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What GPs can do in the war against obesity epidemic

It is time for individual GPs to exercise medical responsibility over the world's most costly and rapidly increasing disease, says Professor Michael Lean

Obesity was declared an epidemic disease (prevalence of more than 15 per cent) by the WHO in 1998.

About 21 per cent of the population are now obese (BMI above 30kg/m2) and this figure is increasing steadily at about 0.8 per cent a year. Obesity has been recognised as a disease within the WHO international classification of diseases for more than 50 years.

We in the UK are not the most obese nation but we are well up with the leaders. More than 25 per cent of all adult Americans are now obese and we will reach that point before 2010 unless something is done.

If people took enough exercise then appetites would reset to ensure energy balance and they would not gain weight (old-fashioned postmen do not get fat). However, by the time obesity has developed it is very difficult to turn back the clock. Indeed, prolonged physical activity can be hazardous for the obese in terms of damage to joints.

Health economics of obesity

The greatest burden of ill-health and the largest economic costs come from people in the overweight (BMI 25-30kg/m2) rather than obese category. Health problems may not increase so much but the numbers of individuals affected are much greater.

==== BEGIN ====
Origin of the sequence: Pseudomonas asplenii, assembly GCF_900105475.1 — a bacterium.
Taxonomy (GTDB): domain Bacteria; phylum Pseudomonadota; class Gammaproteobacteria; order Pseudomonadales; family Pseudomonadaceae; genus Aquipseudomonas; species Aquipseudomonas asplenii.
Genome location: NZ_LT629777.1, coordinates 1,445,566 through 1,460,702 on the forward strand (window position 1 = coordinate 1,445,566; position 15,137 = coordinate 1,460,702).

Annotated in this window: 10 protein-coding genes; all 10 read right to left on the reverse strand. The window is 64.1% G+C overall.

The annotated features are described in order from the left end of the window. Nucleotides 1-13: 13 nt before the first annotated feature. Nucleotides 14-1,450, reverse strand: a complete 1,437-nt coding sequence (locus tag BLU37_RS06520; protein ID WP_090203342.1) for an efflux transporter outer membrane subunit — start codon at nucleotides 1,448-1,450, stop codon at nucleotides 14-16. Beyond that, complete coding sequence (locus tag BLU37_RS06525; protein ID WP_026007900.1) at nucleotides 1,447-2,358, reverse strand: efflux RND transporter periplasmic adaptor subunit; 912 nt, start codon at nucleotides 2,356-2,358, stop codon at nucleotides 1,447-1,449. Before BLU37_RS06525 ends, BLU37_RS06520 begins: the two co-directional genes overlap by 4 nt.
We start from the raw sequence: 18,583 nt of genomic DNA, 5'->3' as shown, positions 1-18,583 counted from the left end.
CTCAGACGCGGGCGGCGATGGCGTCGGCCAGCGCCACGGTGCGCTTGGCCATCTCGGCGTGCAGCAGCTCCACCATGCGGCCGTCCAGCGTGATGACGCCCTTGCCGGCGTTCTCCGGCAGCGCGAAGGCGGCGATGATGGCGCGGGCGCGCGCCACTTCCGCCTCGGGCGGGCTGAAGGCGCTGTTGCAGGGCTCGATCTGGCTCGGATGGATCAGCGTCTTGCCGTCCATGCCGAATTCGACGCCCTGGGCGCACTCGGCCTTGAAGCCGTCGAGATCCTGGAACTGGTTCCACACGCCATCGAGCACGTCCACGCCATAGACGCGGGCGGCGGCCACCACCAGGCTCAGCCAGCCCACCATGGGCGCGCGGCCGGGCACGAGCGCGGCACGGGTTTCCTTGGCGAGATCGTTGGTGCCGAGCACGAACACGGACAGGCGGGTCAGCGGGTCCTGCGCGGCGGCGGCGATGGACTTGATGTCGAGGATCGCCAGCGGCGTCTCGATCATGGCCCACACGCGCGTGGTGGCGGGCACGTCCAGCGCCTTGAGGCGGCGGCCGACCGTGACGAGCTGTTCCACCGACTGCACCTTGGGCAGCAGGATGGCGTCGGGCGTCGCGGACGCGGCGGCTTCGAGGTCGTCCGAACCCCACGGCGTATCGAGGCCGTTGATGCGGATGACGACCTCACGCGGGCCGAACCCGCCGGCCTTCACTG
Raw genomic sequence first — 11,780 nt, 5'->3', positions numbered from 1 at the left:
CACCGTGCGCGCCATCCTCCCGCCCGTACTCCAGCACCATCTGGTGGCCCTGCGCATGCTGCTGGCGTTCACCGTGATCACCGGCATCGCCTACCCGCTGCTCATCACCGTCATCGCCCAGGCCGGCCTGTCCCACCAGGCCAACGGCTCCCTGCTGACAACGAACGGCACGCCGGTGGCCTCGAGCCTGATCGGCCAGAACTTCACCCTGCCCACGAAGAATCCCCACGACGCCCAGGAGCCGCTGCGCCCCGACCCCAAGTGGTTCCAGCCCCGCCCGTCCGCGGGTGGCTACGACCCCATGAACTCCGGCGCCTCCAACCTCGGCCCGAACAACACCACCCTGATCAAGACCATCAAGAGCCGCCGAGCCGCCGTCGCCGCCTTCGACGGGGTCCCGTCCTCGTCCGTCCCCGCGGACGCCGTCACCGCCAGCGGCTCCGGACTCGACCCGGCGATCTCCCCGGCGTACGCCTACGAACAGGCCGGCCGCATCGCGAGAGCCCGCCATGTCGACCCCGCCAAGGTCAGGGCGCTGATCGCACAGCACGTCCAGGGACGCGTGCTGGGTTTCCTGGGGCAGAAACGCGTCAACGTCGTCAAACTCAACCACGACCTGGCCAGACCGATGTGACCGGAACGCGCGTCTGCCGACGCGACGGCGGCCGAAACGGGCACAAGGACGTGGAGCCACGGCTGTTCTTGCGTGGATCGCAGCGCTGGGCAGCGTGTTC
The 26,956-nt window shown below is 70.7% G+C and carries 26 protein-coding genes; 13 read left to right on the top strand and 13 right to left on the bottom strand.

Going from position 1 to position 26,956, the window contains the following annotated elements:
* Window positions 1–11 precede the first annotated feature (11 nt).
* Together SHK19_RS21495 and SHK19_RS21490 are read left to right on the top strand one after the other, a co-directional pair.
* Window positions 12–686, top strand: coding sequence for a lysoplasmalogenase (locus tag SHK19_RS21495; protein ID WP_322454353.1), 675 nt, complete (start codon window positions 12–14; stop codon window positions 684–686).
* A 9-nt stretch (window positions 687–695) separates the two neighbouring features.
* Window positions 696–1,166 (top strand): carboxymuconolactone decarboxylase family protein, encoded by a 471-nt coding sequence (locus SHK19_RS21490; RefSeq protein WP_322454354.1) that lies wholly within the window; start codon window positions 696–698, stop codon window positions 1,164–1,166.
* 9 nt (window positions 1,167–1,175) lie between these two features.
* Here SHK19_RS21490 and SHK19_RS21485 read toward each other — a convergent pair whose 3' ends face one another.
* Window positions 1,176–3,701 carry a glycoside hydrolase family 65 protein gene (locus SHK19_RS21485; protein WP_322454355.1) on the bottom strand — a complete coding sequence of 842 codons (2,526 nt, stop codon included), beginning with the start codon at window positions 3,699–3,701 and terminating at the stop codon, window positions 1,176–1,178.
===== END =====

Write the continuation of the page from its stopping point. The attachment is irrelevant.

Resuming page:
Most people in Britain spend more than half their adult lives in this category. The savings that could be made by preventing progression from overweight into the obese category would probably amount to 1-2 per cent of total health care costs ­ roughly equivalent to diseases like epilepsy or major cancers.

Most of the health hazards that result from obesity are multi-factorial and would not go away completely if obesity were abolished, but many, such as type 2 diabetes, would almost disappear.

The hazards are also all age-related and as the population ages the burden of ill-health attached to overweight and obesity will contribute an even greater burden on future health care costs.

Losing 5-10 per cent weight has been shown to prevent most cases of new diabetes over a four-year period, as

well as reducing lipids and blood pressure. These effects will translate as major cost-savings.

Prevention or treatment?

With any epidemic, the scale of the problem means individual doctors treating individual patients cannot solve the epidemic. So there is a requirement for effective public health-directed measures to prevent obesity. However, as with any serious epidemic disease, there is an immediate need for treatment for those affected. A number of evidence-based guidelines have evaluated the outcomes that should be sought and offered to patients and the means by which they can be achieved.

There are three main goals of treatment in managing obesity:

 · To prevent or restrict weight gain

 · To introduce a short period of weight loss, usually three to four months, with a target of losing 5-10 per cent body weight, which brings major medical benefits

 · To prioritise the management of existing cardiovascular risk factors in obese subjects, because the cardiovascular risks of diabetes, hypertension, hyperlipidaemia and smoking are much greater in overweight and obese subjects.

What can dietitians do?

For some people, self-directed measures are sufficient to prevent weight gain and for an important minority to achieve and maintain medically important weight loss.